$(function() {
    $("#login-form-1 div").append("<div id='letterViewer'>");
    $("#user-password").keypress(function(e) {
            .fadeIn(200, function() {

Of course, you could style this up any way you want.

Changing text to bullets / only displaying last character

The next theory is making the text into bullets as you type them, but only after a short delay allowing you to see the typed character briefly. This is a bit more difficult. You could change the password input to be of type="text", but then changing the value to bullets would be problematic because of course you need to submit the real value of the field not bullets. You can't leave the input as type="password", because nothing can be shown in those inputs except bullets.

The solution is to duplicate the password field, change it to a text input, and hide the original. This way you can use the new field and manipulate it however you want, but ultimately you submit the now-hidden password input which you keep up to date with current typed data.

We could set into writing this, but fortunately the DECAFo blog has already done the heavy lifting and created a jQuery plugin to do just this.

Simply target your password input and invoke the plugin:


Of course like any good plugin, there is a bunch of options you can pass as parameters like the delay before switching, the prefix for the duplicated input, and more.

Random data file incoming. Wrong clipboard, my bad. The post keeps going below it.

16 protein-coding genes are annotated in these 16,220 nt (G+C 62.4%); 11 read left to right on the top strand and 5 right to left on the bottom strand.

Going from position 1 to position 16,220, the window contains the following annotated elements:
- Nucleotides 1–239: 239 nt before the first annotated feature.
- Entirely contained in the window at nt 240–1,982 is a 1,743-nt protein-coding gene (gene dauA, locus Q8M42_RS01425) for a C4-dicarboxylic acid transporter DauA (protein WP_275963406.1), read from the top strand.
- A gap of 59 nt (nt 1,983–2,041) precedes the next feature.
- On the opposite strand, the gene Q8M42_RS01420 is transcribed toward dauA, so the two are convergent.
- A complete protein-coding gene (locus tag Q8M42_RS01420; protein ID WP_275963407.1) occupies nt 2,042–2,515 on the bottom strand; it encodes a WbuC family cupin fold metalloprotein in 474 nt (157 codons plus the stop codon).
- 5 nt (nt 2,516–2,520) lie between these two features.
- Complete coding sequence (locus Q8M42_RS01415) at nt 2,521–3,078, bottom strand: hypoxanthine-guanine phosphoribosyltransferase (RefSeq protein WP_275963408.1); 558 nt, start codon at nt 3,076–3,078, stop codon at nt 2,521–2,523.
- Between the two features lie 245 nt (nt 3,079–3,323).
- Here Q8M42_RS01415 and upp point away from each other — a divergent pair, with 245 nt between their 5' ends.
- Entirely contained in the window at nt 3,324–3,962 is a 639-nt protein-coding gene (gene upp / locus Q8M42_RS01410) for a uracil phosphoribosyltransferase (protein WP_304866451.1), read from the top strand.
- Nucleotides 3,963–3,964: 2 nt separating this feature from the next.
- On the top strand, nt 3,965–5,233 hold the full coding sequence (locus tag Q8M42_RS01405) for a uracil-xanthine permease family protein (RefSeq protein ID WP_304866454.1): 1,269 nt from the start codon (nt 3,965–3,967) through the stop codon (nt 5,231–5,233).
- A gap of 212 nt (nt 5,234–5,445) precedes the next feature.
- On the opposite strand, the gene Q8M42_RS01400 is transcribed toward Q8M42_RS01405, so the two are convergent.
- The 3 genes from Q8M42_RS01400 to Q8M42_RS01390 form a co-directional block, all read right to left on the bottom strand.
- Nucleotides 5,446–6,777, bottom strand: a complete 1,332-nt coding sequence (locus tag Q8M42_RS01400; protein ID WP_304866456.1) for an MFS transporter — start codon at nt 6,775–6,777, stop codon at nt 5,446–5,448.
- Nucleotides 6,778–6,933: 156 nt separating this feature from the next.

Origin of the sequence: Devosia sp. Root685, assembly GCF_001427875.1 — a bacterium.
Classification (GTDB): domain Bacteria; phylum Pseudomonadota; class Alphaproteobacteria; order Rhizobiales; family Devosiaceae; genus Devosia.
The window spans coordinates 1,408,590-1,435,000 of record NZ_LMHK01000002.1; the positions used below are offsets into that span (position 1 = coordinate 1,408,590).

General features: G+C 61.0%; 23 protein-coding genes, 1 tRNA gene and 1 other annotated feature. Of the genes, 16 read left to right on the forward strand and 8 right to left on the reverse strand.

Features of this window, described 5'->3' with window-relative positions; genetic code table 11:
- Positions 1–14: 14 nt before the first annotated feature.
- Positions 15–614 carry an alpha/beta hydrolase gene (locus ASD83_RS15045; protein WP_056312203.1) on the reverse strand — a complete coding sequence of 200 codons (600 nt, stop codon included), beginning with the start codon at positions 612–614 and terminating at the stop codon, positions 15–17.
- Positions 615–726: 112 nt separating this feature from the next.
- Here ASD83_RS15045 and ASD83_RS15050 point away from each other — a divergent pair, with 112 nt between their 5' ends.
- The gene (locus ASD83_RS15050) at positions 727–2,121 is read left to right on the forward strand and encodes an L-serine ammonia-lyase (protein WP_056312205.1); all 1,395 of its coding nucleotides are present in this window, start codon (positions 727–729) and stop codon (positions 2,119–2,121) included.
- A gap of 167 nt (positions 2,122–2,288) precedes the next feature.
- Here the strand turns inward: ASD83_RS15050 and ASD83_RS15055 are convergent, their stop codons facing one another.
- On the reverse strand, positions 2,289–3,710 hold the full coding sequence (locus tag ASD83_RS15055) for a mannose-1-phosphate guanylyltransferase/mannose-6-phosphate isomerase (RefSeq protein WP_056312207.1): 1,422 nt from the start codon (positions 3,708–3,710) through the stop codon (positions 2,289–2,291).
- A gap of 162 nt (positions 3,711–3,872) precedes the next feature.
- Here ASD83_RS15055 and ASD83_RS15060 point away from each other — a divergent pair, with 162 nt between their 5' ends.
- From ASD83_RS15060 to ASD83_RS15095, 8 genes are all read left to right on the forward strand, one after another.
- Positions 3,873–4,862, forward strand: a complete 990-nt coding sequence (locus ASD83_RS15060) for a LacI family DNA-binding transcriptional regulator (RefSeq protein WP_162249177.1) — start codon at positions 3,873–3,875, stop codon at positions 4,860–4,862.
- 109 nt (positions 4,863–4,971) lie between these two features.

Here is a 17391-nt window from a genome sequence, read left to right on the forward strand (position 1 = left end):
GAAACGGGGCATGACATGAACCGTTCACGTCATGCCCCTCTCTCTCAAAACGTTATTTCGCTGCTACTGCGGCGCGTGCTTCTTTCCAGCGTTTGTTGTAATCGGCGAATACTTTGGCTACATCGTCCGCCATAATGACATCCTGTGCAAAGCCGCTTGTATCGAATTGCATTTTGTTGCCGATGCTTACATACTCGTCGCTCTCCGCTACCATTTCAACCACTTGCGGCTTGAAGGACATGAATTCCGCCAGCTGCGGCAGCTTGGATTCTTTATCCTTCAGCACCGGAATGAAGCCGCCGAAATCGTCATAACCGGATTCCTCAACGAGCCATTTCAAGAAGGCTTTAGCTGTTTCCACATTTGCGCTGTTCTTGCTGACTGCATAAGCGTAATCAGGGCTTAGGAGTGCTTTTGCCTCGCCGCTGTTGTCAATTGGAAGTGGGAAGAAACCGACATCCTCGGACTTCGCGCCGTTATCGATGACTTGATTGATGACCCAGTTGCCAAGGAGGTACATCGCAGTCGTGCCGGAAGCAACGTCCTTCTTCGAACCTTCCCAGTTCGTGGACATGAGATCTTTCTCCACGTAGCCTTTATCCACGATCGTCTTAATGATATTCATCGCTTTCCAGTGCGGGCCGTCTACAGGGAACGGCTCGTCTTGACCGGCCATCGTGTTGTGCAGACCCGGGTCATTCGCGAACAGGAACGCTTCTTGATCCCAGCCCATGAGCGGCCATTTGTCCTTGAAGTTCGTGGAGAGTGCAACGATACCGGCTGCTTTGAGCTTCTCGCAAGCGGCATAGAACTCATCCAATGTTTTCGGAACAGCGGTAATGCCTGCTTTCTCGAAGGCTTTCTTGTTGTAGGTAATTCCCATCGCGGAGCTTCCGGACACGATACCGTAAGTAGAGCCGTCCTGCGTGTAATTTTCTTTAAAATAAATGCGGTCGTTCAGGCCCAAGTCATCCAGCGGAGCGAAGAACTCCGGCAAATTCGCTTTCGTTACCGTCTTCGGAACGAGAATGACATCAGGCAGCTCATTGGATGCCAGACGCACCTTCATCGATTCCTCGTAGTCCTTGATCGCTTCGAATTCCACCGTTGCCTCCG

View Demo   Download Files


What do you guys think? Is this a good middle ground or the worst of both worlds?


  1. TeMc

    Although the first “Known issue” (# Adding/deleting chars from the middle doesn’t work. Works at the end of the password only.) is raising a bit worry – at the same time I’ve never found myself deleting characters from the middle.

    So, I think this is a very nice visual add-on to improve usabilty and preventing typemistakes even for advanced users.

  2. Ryan

    Thank you very much for posting this. After Jakob’s article came out I had done some thinking about how there might be a better approach than completely eliminating masking.

    I then noticed that my Windows Mobile based phone masks characters after a short delay, exactly like what you’ve described here. I made a mental note that this would be a great approach to try and emulate in my projects, but you’ve now done the heavy-lifting for me and I appreciate that.

    • Permalink to comment#

      Nokia’s OS had this delay since forever as well. Curious how iPhone always gets credit for good design years after someone else designed it…

    • Permalink to comment#

      I believe my last 2 cell phones have done this (Sanyo MM-8300 and Palm Centro), at least some of the web browsers on them do it. Quite helpful.

      However, if you want eyeballs, drop “iPhone” in your title and people fall in line to read it. Can’t fault the author for that. To be fair, the author might have never seen other uses, so the iPhone would be the first example for them.

  3. Thanks for the mention!
    It seems that all the three issues will be fixed in the upcoming release of the plugin.

    Regards from Berlin! Dirk (DECAF)